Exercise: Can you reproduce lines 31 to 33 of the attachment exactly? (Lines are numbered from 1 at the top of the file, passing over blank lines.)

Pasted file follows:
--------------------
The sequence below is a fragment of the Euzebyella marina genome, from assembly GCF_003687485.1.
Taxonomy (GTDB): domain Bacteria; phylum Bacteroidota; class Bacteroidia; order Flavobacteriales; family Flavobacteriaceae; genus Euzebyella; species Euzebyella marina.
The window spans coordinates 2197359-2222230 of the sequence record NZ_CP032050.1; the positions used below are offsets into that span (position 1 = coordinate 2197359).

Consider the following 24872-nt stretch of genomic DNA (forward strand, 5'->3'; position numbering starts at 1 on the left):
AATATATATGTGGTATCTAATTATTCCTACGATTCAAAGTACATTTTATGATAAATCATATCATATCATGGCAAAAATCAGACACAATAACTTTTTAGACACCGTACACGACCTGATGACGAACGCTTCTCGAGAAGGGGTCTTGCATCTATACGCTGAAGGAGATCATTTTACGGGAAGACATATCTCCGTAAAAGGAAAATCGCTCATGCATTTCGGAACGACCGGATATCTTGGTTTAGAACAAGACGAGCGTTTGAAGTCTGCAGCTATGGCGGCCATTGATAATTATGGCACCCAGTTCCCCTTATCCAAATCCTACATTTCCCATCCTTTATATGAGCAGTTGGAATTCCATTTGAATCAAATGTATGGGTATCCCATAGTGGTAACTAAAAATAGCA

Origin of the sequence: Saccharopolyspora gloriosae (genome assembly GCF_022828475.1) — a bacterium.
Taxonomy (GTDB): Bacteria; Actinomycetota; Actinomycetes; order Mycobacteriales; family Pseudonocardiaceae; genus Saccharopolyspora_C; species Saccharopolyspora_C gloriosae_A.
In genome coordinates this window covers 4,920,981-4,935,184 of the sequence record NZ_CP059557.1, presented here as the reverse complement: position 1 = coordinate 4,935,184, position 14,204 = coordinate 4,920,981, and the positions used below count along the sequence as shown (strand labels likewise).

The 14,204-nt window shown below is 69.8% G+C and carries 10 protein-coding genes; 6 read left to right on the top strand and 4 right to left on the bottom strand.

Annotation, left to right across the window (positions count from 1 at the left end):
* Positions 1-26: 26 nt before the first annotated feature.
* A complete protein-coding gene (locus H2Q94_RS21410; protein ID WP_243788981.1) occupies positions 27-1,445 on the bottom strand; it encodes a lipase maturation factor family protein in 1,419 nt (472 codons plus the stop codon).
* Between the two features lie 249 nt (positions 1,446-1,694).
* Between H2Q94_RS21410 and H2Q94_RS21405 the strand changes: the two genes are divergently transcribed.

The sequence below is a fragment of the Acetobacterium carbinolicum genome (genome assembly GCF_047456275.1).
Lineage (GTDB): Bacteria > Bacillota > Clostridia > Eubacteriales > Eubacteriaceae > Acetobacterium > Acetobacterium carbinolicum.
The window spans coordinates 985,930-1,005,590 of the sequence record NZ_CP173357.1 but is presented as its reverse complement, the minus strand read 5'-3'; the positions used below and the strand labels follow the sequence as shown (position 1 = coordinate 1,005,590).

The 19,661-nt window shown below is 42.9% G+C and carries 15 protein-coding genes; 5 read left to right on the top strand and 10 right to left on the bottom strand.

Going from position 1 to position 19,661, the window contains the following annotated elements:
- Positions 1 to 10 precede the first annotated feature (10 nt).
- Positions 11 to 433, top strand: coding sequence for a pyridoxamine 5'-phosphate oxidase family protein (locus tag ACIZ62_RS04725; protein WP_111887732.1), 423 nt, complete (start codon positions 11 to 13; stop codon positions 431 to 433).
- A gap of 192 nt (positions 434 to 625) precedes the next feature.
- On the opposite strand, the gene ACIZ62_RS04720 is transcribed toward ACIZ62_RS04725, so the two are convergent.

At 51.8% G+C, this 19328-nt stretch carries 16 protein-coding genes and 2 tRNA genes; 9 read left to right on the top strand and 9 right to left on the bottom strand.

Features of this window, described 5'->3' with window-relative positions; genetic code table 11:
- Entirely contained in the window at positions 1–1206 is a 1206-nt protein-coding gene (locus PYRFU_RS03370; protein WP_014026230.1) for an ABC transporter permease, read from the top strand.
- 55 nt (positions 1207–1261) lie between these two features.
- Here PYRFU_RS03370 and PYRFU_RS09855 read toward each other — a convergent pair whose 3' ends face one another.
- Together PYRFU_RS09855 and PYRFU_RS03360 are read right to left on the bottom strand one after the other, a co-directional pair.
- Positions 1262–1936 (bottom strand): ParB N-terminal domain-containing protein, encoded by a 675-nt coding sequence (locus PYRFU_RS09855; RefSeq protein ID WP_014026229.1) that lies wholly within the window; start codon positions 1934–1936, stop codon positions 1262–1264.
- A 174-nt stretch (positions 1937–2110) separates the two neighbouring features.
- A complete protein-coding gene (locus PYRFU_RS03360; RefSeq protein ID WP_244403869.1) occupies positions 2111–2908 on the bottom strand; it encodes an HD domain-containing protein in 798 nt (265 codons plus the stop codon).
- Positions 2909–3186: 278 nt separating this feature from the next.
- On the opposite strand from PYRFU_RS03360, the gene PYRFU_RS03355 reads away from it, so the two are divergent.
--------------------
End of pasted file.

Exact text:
- A 174-nt stretch (positions 1937–2110) separates the two neighbouring features.
- A complete protein-coding gene (locus PYRFU_RS03360; RefSeq protein ID WP_244403869.1) occupies positions 2111–2908 on the bottom strand; it encodes an HD domain-containing protein in 798 nt (265 codons plus the stop codon).
- Positions 2909–3186: 278 nt separating this feature from the next.